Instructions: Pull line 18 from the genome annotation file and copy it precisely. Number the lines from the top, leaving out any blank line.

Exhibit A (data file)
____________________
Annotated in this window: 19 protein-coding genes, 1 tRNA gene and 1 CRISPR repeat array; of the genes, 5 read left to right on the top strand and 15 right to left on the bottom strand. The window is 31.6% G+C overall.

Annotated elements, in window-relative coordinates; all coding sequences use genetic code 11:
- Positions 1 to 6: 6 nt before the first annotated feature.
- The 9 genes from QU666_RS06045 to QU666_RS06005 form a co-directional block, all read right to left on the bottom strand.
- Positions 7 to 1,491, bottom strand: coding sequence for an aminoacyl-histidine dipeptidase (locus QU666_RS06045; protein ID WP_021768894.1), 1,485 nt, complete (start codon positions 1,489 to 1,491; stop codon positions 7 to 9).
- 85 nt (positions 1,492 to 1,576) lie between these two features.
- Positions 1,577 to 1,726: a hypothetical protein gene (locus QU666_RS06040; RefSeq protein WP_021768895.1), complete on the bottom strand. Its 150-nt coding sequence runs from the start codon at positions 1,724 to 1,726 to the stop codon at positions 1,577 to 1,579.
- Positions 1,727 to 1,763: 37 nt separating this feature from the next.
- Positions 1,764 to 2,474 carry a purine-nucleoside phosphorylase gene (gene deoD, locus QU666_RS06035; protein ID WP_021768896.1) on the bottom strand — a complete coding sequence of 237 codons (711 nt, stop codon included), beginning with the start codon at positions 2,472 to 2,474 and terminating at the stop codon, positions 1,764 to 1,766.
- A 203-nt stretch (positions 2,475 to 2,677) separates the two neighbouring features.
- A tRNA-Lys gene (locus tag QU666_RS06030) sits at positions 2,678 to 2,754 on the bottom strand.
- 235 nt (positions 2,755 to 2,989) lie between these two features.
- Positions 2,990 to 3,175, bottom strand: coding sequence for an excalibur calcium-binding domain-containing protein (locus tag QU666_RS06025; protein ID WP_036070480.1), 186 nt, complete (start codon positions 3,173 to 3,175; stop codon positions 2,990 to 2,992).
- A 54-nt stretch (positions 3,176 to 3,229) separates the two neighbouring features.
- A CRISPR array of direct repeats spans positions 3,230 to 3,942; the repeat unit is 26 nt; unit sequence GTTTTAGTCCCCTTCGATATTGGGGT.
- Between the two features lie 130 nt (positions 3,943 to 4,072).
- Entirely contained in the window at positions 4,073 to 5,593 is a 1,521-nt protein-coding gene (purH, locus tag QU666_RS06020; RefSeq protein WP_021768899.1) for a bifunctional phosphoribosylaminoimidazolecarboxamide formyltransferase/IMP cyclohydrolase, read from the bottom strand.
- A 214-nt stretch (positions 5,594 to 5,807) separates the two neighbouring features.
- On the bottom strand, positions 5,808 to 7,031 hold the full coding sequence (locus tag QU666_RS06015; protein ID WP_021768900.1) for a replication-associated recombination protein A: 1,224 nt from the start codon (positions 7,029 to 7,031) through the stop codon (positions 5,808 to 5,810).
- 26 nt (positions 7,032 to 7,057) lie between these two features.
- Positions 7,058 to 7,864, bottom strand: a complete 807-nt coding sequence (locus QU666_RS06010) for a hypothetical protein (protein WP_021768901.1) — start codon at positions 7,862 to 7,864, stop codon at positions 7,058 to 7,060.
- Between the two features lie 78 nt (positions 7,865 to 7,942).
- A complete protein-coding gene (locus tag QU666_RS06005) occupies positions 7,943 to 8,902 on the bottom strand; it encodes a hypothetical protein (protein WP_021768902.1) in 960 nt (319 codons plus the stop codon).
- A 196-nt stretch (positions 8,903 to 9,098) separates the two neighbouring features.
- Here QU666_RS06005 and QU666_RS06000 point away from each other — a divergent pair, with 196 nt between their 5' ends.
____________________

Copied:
- A 214-nt stretch (positions 5,594 to 5,807) separates the two neighbouring features.